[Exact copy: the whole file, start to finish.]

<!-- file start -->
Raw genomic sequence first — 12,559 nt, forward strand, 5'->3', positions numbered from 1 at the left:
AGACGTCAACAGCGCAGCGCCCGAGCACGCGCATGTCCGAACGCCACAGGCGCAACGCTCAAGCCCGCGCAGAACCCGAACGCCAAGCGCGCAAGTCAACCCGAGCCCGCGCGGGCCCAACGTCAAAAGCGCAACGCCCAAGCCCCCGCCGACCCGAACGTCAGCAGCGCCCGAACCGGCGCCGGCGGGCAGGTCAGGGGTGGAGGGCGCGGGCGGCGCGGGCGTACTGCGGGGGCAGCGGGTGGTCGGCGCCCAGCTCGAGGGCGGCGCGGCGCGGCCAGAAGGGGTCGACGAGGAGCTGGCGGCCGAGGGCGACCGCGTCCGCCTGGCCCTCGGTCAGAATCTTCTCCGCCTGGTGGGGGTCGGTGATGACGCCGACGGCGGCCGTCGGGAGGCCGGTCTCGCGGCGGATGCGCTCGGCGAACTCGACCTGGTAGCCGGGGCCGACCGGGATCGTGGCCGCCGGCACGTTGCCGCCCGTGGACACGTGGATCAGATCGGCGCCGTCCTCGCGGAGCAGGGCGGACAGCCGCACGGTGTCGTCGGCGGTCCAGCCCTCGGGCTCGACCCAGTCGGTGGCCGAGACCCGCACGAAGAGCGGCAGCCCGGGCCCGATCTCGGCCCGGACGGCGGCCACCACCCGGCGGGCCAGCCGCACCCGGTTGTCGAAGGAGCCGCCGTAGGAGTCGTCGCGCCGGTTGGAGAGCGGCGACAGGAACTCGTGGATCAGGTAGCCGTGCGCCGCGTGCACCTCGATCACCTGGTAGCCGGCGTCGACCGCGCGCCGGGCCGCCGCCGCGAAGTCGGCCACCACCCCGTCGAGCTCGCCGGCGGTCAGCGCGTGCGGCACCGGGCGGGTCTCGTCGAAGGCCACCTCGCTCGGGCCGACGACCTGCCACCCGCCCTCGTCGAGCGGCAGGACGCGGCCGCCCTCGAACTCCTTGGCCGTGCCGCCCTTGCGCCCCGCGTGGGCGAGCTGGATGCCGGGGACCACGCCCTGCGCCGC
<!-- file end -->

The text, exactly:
Raw genomic sequence first — 12,559 nt, forward strand, 5'->3', positions numbered from 1 at the left:
AGACGTCAACAGCGCAGCGCCCGAGCACGCGCATGTCCGAACGCCACAGGCGCAACGCTCAAGCCCGCGCAGAACCCGAACGCCAAGCGCGCAAGTCAACCCGAGCCCGCGCGGGCCCAACGTCAAAAGCGCAACGCCCAAGCCCCCGCCGACCCGAACGTCAGCAGCGCCCGAACCGGCGCCGGCGGGCAGGTCAGGGGTGGAGGGCGCGGGCGGCGCGGGCGTACTGCGGGGGCAGCGGGTGGTCGGCGCCCAGCTCGAGGGCGGCGCGGCGCGGCCAGAAGGGGTCGACGAGGAGCTGGCGGCCGAGGGCGACCGCGTCCGCCTGGCCCTCGGTCAGAATCTTCTCCGCCTGGTGGGGGTCGGTGATGACGCCGACGGCGGCCGTCGGGAGGCCGGTCTCGCGGCGGATGCGCTCGGCGAACTCGACCTGGTAGCCGGGGCCGACCGGGATCGTGGCCGCCGGCACGTTGCCGCCCGTGGACACGTGGATCAGATCGGCGCCGTCCTCGCGGAGCAGGGCGGACAGCCGCACGGTGTCGTCGGCGGTCCAGCCCTCGGGCTCGACCCAGTCGGTGGCCGAGACCCGCACGAAGAGCGGCAGCCCGGGCCCGATCTCGGCCCGGACGGCGGCCACCACCCGGCGGGCCAGCCGCACCCGGTTGTCGAAGGAGCCGCCGTAGGAGTCGTCGCGCCGGTTGGAGAGCGGCGACAGGAACTCGTGGATCAGGTAGCCGTGCGCCGCGTGCACCTCGATCACCTGGTAGCCGGCGTCGACCGCGCGCCGGGCCGCCGCCGCGAAGTCGGCCACCACCCCGTCGAGCTCGCCGGCGGTCAGCGCGTGCGGCACCGGGCGGGTCTCGTCGAAGGCCACCTCGCTCGGGCCGACGACCTGCCACCCGCCCTCGTCGAGCGGCAGGACGCGGCCGCCCTCGAACTCCTTGGCCGTGCCGCCCTTGCGCCCCGCGTGGGCGAGCTGGATGCCGGGGACCACGCCCTGCGCCGC